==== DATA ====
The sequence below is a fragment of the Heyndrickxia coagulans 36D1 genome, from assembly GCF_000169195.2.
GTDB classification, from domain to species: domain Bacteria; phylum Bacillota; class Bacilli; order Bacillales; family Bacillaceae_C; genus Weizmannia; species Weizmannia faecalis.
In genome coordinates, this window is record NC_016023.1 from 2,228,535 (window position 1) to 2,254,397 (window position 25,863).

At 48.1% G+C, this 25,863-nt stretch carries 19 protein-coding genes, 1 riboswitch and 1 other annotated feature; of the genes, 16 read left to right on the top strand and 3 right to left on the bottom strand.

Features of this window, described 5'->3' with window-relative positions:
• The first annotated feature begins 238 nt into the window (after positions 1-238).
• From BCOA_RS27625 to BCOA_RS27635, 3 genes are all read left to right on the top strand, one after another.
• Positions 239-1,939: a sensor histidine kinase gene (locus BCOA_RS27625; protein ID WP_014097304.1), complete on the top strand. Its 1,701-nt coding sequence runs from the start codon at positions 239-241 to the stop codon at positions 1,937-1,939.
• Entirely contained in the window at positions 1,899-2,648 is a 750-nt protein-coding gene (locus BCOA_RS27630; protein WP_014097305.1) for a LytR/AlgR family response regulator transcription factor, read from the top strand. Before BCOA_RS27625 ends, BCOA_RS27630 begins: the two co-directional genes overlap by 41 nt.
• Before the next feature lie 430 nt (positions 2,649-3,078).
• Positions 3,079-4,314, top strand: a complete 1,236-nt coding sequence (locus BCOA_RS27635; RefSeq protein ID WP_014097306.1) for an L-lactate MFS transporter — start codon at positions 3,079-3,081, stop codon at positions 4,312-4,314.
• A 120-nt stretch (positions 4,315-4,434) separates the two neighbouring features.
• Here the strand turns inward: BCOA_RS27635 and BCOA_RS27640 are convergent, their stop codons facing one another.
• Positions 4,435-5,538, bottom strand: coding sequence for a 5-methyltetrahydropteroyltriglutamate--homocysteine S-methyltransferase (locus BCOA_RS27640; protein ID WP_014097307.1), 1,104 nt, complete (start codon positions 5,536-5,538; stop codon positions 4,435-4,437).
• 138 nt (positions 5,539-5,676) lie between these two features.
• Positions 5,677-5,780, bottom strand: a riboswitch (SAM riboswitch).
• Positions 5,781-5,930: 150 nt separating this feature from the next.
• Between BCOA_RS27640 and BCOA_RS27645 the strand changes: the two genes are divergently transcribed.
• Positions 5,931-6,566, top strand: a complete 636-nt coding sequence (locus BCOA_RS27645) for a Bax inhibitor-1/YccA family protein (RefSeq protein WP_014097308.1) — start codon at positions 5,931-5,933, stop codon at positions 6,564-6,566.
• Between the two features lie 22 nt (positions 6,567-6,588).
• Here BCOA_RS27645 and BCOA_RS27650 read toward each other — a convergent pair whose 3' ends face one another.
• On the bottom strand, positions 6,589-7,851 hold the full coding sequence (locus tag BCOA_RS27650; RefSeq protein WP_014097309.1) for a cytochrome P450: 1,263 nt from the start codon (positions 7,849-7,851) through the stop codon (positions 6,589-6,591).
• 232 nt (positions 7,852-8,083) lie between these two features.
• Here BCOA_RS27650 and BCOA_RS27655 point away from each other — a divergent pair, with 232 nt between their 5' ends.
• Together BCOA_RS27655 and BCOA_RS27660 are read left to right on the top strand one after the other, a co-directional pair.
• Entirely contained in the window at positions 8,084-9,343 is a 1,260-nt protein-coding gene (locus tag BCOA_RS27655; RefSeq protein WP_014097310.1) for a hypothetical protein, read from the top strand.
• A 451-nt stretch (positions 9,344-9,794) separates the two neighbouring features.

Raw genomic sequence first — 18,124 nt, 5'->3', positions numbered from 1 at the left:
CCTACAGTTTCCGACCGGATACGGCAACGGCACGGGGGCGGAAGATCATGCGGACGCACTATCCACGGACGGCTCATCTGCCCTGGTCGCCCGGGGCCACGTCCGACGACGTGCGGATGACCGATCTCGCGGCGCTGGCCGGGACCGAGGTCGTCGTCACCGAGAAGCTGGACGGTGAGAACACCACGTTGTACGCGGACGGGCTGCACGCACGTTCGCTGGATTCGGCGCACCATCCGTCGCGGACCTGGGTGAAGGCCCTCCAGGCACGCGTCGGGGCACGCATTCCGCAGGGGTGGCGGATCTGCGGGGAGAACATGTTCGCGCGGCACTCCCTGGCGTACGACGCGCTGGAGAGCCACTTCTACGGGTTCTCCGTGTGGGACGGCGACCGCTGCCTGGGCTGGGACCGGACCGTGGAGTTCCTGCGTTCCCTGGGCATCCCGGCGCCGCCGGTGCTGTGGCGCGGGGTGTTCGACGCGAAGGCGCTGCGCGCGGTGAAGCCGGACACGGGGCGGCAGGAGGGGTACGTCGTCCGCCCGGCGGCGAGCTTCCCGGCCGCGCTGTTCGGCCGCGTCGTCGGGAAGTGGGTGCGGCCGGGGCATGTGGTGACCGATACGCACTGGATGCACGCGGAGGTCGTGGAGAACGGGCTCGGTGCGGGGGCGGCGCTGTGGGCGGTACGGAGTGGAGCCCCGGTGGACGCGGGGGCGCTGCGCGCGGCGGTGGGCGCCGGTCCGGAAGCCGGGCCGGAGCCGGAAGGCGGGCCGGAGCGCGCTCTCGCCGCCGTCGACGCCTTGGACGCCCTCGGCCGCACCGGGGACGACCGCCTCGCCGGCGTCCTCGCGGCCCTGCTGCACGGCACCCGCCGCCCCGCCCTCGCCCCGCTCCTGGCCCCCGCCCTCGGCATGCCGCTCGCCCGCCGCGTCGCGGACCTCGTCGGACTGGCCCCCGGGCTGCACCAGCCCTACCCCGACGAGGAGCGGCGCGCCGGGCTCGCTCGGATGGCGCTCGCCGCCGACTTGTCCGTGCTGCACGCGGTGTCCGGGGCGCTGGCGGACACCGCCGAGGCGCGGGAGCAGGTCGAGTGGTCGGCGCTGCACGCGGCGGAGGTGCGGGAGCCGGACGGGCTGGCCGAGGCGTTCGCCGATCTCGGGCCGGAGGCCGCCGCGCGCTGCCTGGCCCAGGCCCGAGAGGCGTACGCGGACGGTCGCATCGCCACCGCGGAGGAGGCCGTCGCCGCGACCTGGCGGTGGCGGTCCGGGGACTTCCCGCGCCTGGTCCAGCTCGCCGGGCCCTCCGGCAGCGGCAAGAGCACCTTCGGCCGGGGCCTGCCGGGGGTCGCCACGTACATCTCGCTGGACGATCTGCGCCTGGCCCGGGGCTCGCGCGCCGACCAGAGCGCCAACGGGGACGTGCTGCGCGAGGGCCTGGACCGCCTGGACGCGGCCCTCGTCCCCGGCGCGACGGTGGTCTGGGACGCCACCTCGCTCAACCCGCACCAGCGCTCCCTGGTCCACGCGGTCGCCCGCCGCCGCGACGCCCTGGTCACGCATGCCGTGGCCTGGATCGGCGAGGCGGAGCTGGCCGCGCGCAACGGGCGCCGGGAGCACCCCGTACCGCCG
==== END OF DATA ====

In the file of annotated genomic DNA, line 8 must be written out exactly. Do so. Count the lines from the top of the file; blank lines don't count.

• Positions 239-1,939: a sensor histidine kinase gene (locus BCOA_RS27625; protein ID WP_014097304.1), complete on the top strand. Its 1,701-nt coding sequence runs from the start codon at positions 239-241 to the stop codon at positions 1,937-1,939.